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    About the Film

    Fast Talk tracks the Northwestern University debate team as it tries for a second consecutive championship while simultaneously examining why debaters now talk so fast and how their arguments are unintelligible and inconsequential to a non-debate audience. Clearly there are benefits to fast-talking--more arguments presented in a shorter amount of time. But is there a dark side? Has debate slowly morphed from an academic activity meant to train young minds to an activity meant to train winners regardless of whether or not they know how to communicate and/or form nuanced arguments? At a broader level, perhaps what has happened to debate is a microcosm of what has happened to many arenas in academia (and the world!). Students are increasingly pressured to achieve more quickly. Often good pedagogy (and health!) is sacrificed in favor of rewards whether it be certificates, trophies or A's. In addition, Fast Talk looks at the relationship of speed to privilege, race, and gender.

    Regardless, as the film shows, there is much to admire about the present state of debate: Coach Scott Deatherage cares deeply about his team. The debaters are also very committed to their activity and very emotional about their losses.

    As an aside: some viewers have responded to Fast Talk as a sports film as it depicts a nail-biting competition along the lines of Spellbound. Others have commented on the cultural critique aspects of the film as described above. Some viewers have responded to the film's strong characters , including Deatherage but also Josh Branson, the intense team star who is trying to repeat his previous victory, and Noah Chestnut, Branson's debate partner, who struggles with being overshadowed.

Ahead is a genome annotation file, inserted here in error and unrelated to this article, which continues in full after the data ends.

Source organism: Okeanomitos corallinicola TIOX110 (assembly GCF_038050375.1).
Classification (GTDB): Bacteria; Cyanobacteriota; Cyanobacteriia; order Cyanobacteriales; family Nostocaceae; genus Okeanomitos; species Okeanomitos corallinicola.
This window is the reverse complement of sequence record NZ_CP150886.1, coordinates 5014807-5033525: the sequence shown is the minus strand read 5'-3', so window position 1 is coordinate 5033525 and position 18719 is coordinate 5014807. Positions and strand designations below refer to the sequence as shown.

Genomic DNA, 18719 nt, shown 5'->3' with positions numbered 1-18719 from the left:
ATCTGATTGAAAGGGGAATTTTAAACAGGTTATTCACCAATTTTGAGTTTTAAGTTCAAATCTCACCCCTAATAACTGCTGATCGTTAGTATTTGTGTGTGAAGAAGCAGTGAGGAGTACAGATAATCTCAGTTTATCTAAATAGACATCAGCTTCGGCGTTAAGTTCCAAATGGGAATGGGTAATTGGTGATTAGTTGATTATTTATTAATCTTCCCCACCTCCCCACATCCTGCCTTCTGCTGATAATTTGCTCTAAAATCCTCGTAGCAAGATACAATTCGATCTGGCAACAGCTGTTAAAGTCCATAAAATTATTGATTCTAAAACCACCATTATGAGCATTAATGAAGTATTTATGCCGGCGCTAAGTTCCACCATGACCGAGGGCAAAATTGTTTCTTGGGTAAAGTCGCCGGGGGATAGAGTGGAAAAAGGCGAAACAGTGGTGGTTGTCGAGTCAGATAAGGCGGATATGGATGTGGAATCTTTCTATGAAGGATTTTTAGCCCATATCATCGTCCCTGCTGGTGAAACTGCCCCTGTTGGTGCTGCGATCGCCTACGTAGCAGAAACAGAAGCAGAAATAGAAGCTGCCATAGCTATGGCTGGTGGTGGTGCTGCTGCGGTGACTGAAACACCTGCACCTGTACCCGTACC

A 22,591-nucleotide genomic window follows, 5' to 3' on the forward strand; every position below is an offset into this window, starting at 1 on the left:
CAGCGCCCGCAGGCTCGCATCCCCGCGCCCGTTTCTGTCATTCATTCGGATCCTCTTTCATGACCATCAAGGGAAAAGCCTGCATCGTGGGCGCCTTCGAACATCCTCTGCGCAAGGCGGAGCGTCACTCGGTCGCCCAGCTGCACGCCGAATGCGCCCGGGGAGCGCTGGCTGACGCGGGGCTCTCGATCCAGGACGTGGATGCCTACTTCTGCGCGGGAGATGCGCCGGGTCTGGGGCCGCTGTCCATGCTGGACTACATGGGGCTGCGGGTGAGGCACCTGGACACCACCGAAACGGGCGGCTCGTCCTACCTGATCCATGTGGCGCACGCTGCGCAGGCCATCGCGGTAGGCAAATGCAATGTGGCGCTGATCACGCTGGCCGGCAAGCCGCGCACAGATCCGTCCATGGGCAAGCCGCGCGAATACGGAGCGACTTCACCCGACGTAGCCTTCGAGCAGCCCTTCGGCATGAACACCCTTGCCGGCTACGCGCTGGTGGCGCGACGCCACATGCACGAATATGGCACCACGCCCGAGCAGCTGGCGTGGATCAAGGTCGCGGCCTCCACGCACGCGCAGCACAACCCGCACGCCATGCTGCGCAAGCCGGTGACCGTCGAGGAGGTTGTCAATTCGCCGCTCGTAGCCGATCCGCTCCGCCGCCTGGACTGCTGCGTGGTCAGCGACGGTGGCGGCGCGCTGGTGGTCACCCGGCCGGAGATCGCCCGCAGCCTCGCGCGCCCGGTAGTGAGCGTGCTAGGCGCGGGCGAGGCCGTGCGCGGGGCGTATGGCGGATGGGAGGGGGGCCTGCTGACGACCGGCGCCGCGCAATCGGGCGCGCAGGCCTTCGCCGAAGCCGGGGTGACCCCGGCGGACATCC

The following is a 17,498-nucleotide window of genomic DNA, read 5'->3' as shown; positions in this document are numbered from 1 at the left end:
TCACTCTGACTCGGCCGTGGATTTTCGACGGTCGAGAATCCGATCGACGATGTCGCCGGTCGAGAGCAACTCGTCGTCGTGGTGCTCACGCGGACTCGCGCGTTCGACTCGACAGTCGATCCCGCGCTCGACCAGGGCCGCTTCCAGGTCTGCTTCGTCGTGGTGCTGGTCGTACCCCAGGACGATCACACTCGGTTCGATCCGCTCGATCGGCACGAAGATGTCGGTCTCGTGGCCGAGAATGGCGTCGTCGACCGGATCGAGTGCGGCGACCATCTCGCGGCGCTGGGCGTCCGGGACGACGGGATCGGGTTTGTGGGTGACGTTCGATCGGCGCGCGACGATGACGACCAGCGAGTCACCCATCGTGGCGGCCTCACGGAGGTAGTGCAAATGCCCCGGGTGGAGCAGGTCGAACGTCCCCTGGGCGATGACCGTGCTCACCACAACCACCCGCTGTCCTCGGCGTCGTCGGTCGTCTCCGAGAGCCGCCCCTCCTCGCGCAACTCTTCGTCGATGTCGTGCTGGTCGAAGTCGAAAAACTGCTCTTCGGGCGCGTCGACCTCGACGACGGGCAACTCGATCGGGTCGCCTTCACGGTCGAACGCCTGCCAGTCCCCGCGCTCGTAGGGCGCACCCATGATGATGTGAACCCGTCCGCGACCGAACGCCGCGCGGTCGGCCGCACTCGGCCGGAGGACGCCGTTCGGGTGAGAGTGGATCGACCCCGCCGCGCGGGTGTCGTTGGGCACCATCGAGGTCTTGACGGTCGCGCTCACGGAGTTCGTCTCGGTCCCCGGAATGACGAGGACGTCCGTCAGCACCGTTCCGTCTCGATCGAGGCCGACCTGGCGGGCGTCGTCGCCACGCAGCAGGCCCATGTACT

Bottom line: The film will be of interest to the general population, debaters, and academics across a wide range of disciplines: performance studies, cultural studies, rhetoric, gender studies and education.


    Production Notes

    With a small start up grant from Northwestern University School of Communication, Debra Tolchinsky started filming. She utilized two student cameramen. She shot 200 hours of footage. She and her San Jose-based editor/producer, Ron Ward, uploaded and downloaded thousands of files. They also flew back and forth many times between the west coast and midwest. Five years later the film was done. Debra thinks it’s ironic that a film about the accelerating pace of debate and life should take so much time to make. Then again, maybe that’s what it’s about.